When Deferred Maintenance Went Wrong: 3 Examples
We’ve all been there. A pesky maintenance task pops up and we figure “Eh, what’s the harm in waiting another day?” But before we know it, that once-small task has snowballed into a big, hairy, costly burden that gets the attention of your COO or CFO. (Yikes.) At what point did we go wrong?
Having some items on your maintenance backlog is perfectly healthy. However, most organizations are well past that healthy level. If you’re looking for a sign to get ahead of your backlog this year, this is it! Keep reading to find three real-life examples of deferred maintenance gone wrong and what we can do to bounce back.
1. The Collapse of the Arecibo Observatory Telescope
December, 2020; Puerto Rico
For 57 years, the Arecibo Observatory Telescope helped the world make great strides in radio astronomy. From helping NASA pick landing sites for the Apollo and Viking missions, to the discovery of mysterious radio wave flashes in deep space, the Arecibo Observatory telescope played an important role in outer space discoveries.
In August and November 2020, two cables supporting a 900-metric-ton platform of scientific instruments unexpectedly broke. The first to fail was an auxiliary cable installed in 1996; the second was a main cable from the original construction of the telescope in 1963.
After the first cable snapped, the National Science Foundation assessed the damage and initially determined that the telescope couldn’t be safely repaired and must be torn down. But before the telescope could be dismantled, the entire instrument platform came crashing down on December 1st.
Major collapses don’t happen out of nowhere. According to John Mathews, a professor at the Pennsylvania State University who often visited the site, “deferred maintenance has been a problem for decades, and it’s only gotten worse.”
While the ultimate cause of the collapse hasn’t been determined, deferred maintenance paired with a set of natural disasters over the last 10 years including hurricane Maria in 2017 certainly expedited this disaster. Had proper budget been in place to manage the most critical deferred maintenance and preventive maintenance tasks, the telescope may still be standing today and be available as a tourist attraction. As it is, we will never know.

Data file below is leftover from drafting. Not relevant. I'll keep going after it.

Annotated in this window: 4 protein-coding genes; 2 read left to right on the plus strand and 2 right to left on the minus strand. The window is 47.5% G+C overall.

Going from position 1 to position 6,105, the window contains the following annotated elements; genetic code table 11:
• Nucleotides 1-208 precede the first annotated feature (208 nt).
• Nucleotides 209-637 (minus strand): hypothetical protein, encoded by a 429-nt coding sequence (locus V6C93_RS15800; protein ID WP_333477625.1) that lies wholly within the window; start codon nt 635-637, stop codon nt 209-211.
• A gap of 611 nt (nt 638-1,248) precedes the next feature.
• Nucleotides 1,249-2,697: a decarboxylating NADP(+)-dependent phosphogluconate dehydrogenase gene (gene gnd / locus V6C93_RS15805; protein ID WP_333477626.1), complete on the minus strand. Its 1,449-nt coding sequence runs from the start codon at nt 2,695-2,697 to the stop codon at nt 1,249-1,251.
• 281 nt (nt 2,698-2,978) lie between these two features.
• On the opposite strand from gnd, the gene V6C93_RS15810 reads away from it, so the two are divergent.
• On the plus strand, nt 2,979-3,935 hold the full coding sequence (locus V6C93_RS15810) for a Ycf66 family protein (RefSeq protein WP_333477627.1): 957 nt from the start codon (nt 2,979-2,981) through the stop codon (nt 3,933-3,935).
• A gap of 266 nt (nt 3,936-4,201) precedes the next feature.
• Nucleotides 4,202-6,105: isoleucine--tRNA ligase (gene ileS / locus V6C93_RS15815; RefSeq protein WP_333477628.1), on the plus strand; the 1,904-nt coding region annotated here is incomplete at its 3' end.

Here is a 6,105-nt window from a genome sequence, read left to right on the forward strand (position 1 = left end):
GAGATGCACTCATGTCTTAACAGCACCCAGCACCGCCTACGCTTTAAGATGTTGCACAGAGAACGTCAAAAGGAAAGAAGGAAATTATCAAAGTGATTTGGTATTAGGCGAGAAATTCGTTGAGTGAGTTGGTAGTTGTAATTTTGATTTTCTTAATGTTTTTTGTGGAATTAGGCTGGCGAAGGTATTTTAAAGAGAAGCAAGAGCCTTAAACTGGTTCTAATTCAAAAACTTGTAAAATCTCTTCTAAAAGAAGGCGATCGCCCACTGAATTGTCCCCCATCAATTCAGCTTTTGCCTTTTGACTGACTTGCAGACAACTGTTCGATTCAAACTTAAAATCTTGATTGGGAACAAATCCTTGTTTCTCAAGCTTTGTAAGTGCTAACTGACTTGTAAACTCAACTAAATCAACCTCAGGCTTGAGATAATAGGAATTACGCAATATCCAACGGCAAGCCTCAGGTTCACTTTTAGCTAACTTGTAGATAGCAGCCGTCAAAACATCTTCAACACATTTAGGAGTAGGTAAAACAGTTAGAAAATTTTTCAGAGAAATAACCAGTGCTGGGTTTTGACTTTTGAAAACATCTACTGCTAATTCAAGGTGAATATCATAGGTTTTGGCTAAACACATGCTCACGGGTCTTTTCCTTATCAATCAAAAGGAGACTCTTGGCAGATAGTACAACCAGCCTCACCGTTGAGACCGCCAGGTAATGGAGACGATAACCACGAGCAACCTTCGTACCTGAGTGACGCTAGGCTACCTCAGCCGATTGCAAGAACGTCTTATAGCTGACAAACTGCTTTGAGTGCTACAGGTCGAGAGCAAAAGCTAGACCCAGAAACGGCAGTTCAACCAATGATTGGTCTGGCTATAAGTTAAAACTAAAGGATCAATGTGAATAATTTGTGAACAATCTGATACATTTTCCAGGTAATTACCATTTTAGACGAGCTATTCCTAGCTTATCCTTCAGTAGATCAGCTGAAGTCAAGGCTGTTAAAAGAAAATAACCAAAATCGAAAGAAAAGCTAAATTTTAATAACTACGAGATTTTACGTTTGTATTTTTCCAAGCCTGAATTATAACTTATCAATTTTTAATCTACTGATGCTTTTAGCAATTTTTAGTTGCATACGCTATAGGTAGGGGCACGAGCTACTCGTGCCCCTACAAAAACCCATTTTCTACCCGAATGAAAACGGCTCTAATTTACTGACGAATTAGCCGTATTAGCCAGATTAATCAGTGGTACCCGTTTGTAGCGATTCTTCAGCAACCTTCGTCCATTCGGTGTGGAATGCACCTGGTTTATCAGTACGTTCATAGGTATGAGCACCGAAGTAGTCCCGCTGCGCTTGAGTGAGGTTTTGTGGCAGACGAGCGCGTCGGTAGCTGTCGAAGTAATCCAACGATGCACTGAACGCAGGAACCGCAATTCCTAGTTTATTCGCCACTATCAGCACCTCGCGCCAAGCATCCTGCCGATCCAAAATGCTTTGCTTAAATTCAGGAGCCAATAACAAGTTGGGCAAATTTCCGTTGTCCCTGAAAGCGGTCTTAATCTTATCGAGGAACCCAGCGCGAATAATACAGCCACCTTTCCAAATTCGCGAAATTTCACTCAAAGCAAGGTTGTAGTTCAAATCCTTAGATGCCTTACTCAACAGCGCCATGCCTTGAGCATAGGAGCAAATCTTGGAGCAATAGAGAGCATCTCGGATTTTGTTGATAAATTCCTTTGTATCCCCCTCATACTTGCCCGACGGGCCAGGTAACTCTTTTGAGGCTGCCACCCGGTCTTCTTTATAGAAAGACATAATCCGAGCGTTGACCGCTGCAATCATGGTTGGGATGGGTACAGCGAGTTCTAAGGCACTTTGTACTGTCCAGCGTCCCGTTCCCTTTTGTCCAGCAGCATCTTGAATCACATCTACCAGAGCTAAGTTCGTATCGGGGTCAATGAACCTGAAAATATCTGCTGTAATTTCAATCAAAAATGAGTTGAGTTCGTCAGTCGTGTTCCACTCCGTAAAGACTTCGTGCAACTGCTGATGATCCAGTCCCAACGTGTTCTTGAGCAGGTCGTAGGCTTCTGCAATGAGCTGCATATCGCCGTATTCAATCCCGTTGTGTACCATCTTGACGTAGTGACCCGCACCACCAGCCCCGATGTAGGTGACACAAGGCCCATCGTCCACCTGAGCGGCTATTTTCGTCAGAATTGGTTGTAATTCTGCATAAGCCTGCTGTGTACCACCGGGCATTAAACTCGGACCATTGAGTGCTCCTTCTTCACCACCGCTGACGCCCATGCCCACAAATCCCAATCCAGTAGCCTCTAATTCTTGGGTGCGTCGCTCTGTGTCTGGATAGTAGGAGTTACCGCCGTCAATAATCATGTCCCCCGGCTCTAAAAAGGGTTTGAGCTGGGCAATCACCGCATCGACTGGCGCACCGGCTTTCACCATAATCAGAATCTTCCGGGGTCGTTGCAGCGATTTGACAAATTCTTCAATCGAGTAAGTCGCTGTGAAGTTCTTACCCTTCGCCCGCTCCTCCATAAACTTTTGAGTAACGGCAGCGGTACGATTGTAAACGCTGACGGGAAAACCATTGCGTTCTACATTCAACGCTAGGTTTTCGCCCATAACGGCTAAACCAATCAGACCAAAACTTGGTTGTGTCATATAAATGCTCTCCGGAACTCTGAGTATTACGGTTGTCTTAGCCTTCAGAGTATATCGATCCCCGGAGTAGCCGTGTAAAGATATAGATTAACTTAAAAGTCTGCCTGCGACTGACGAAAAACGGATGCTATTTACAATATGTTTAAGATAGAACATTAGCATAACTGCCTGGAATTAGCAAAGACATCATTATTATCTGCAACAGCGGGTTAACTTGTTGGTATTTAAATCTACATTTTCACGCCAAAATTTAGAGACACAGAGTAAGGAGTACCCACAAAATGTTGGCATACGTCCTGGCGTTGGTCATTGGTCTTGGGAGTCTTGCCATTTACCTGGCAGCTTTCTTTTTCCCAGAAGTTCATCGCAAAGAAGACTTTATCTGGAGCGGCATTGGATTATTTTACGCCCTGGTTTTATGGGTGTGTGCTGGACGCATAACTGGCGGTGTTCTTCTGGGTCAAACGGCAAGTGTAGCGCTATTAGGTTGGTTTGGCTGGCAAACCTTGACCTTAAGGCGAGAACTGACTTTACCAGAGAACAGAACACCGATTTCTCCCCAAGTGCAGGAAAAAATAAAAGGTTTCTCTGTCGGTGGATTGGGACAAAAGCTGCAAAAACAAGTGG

Although the telescope was set to be decommissioned, deferred maintenance still needs to be managed. This is a key take away for building operators to constantly be monitoring maintenance backlog, even for older buildings or ones that are set to be decommissioned in the next few years.
2. The Oroville Dam Crisis
February, 2017; Northern California
Since 1968, the Oroville Dam has been used for flood control, water storage, power generation and water quality improvement in northern California. It’s the tallest earthen dam in the United States, standing 770 feet tall (that’s about 55 stories!)
Despite its impressive stature, due to its age and maintenance practices there were known issues prior to the crisis. In fact, environmentalists requested $100 million to fix erosion issues in 2005 but it was rejected by the federal regulators. In February 2017, heavy rainfall from the California floods caused damage to the dam’s main spillway. The California Department of Water Resources stopped the spillway’s flow in order to assess the damage and determine next steps.